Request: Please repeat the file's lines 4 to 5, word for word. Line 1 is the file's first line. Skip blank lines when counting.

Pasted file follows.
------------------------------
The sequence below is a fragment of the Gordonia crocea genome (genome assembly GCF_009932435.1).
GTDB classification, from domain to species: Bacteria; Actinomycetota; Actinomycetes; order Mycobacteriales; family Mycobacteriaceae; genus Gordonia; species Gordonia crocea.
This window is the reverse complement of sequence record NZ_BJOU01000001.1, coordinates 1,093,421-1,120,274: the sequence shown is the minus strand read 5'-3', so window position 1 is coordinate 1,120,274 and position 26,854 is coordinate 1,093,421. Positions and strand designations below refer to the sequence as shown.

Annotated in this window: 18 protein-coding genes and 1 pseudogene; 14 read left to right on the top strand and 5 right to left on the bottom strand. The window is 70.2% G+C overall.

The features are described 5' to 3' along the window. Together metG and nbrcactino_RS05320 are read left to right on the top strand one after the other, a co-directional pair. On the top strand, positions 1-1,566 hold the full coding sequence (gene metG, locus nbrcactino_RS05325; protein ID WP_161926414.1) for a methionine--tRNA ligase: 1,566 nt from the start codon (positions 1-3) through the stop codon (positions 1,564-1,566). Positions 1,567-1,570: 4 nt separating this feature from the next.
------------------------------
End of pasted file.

Annotated in this window: 18 protein-coding genes and 1 pseudogene; 14 read left to right on the top strand and 5 right to left on the bottom strand. The window is 70.2% G+C overall.

The features are described 5' to 3' along the window. Together metG and nbrcactino_RS05320 are read left to right on the top strand one after the other, a co-directional pair. On the top strand, positions 1-1,566 hold the full coding sequence (gene metG, locus nbrcactino_RS05325; protein ID WP_161926414.1) for a methionine--tRNA ligase: 1,566 nt from the start codon (positions 1-3) through the stop codon (positions 1,564-1,566). Positions 1,567-1,570: 4 nt separating this feature from the next.